Back to Journals » Neuropsychiatric Disease and Treatment » Volume 4 » Issue 1

COMT inhibition with tolcapone in the treatment algorithm of patients with Parkinson’s disease (PD): relevance for motor and non-motor features

Authors Antonini A, Abbruzzese G, Barone P, Bonuccelli U, Lopiano L, Onofrj M, Zappia M, Quattrone A

Published 8 February 2008 Volume 2008:4(1) Pages 1—9

DOI https://doi.org/10.2147/NDT.S2404


Angelo Antonini1, Giovanni Abbruzzese2, Paolo Barone3, Ubaldo Bonuccelli4, Leonardo Lopiano5, Marco Onofrj6, Mario Zappia7, Aldo Quattrone8

1Parkinson Institute, Istituti Clinici di Perfezionamento, Milan, Italy; 2Movement Disorder Unit, Neurology, University of Genoa, Genoa, Italy; 3Dipartimento di Scienze Neurologiche, Università di Napoli Federico II, Naples, Italy; 4University of Pisa, Department of Neuroscience, Pisa, Italy; 5Department of Neuroscience, University of Turin, Turin, Italy; 6Department of Oncology and Neuroscience, University G D’Annunzio, G D’Annunzio Foundation CESI, Chieti-Pescara, Italy; 7Department of Neurosciences, University of Catania; 8Institute of Neurology, University “Magna Græcia,” Catanzaro, Italy

Abstract: Levodopa is the most effective treatment in Parkinson’s disease and the association with COMT inhibitors widens its plasma bioavailability and effectiveness. Tolcapone is a potent COMT inhibitor whose utilization in PD is limited due to safety concerns on liver toxicity. However, recent data indicate that if liver function is actively monitored, tolerability is no worse than other currently available therapies. By contrast, administration of tolcapone is associated with significant clinical improvement and benefit involves also non-motor features. In this review we discuss the rationale for the use of tolcapone in association with levodopa and other treatments in PD, and we provide an indirect comparison of current strategies to reduce “off” time. We propose that future guidelines include a trial with tolcapone in all PD patients who continue to complain about motor fluctuations despite treatment with entacapone and/or MAO-B inhibitors. Moreover, we suggest that tolcapone should be considered before surgical or infusional strategies are applied.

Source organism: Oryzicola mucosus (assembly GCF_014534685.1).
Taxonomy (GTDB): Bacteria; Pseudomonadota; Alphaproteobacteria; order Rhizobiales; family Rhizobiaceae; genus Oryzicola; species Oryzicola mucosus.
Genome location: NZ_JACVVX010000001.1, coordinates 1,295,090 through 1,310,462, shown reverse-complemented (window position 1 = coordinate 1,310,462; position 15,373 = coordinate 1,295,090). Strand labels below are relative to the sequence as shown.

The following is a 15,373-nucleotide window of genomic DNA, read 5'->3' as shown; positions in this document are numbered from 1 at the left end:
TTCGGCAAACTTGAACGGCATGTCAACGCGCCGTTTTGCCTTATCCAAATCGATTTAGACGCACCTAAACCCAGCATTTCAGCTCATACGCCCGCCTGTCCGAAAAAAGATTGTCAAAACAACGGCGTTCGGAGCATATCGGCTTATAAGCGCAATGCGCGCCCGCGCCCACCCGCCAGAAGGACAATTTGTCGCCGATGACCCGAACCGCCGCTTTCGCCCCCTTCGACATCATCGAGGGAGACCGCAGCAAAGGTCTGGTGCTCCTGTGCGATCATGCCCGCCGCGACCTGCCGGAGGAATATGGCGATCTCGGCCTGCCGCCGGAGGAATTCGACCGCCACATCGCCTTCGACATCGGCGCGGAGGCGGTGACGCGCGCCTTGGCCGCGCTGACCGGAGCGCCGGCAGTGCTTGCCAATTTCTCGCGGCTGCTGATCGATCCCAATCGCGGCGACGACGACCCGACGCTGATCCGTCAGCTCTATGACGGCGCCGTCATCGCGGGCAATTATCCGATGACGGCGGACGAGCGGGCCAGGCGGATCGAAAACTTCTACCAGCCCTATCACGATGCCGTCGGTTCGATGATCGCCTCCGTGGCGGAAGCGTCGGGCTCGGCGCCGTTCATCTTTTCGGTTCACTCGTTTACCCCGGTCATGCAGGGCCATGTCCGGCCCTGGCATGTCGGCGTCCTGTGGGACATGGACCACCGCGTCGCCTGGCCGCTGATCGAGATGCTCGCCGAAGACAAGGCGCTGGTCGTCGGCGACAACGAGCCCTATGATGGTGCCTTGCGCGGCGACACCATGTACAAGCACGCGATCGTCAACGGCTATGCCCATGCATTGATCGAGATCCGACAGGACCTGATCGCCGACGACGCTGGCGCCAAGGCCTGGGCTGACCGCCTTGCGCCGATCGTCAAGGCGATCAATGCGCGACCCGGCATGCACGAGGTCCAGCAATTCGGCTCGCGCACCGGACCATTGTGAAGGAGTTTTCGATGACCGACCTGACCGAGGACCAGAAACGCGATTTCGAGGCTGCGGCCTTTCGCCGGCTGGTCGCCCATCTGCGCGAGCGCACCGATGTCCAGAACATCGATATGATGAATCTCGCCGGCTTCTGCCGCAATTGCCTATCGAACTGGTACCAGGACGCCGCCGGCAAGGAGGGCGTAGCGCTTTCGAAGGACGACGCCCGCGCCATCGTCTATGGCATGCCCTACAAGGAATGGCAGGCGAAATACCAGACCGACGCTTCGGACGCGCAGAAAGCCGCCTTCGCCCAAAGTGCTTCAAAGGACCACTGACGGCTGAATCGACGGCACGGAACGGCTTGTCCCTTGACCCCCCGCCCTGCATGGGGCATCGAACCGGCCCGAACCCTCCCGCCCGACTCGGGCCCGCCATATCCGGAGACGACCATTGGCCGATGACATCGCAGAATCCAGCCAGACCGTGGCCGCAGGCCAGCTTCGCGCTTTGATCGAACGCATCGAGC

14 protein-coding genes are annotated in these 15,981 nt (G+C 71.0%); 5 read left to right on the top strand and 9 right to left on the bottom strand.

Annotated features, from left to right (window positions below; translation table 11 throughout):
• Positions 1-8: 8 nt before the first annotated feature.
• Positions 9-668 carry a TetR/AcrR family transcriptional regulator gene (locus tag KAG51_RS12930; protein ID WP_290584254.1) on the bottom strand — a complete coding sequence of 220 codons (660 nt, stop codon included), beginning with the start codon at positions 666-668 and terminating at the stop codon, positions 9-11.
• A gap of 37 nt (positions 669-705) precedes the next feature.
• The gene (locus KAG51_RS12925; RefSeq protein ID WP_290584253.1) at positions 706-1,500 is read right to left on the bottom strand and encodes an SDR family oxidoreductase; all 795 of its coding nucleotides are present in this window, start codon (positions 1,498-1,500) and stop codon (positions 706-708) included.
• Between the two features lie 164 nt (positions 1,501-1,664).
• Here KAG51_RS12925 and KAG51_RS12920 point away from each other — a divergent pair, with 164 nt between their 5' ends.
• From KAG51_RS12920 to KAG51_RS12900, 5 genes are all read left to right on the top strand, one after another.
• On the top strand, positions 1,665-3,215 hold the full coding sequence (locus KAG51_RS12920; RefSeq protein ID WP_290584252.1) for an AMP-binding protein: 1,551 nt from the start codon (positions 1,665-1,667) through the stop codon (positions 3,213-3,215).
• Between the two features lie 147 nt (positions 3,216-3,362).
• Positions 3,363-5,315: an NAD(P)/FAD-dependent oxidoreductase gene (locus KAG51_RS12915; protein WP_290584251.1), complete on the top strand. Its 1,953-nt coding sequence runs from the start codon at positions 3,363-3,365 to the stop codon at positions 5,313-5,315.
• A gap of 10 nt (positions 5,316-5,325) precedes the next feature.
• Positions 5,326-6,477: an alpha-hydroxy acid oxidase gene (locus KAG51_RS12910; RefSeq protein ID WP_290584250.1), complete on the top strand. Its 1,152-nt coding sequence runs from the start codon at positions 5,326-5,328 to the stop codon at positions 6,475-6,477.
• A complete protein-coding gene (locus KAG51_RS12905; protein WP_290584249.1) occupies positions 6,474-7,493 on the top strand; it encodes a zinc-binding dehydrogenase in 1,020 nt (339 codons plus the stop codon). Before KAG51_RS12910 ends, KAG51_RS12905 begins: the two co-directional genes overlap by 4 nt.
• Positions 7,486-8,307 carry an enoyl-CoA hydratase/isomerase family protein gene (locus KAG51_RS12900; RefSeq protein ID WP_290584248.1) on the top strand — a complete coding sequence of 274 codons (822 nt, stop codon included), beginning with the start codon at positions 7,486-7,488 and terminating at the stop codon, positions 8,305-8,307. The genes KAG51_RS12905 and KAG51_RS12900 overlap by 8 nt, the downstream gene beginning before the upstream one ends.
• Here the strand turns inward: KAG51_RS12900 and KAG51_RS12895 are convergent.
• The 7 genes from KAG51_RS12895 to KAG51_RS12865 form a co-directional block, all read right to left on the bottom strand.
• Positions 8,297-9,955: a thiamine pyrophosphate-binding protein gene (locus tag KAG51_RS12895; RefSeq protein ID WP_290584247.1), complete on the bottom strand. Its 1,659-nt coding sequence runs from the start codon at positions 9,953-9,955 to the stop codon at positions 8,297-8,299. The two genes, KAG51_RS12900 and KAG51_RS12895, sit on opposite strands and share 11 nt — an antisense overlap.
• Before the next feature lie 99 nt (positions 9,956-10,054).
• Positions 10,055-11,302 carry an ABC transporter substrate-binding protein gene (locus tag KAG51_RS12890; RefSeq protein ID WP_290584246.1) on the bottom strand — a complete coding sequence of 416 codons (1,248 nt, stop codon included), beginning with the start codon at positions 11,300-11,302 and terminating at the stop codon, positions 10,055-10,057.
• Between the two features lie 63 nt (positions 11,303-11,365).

Keywords: Parkinson’s disease, levodopa, motor fluctuations, COMT inhibitors, tolcapone

Creative Commons License This work is published and licensed by Dove Medical Press Limited. The full terms of this license are available at https://www.dovepress.com/terms.php and incorporate the Creative Commons Attribution - Non Commercial (unported, v3.0) License. By accessing the work you hereby accept the Terms. Non-commercial uses of the work are permitted without any further permission from Dove Medical Press Limited, provided the work is properly attributed. For permission for commercial use of this work, please see paragraphs 4.2 and 5 of our Terms.

Download Article [PDF]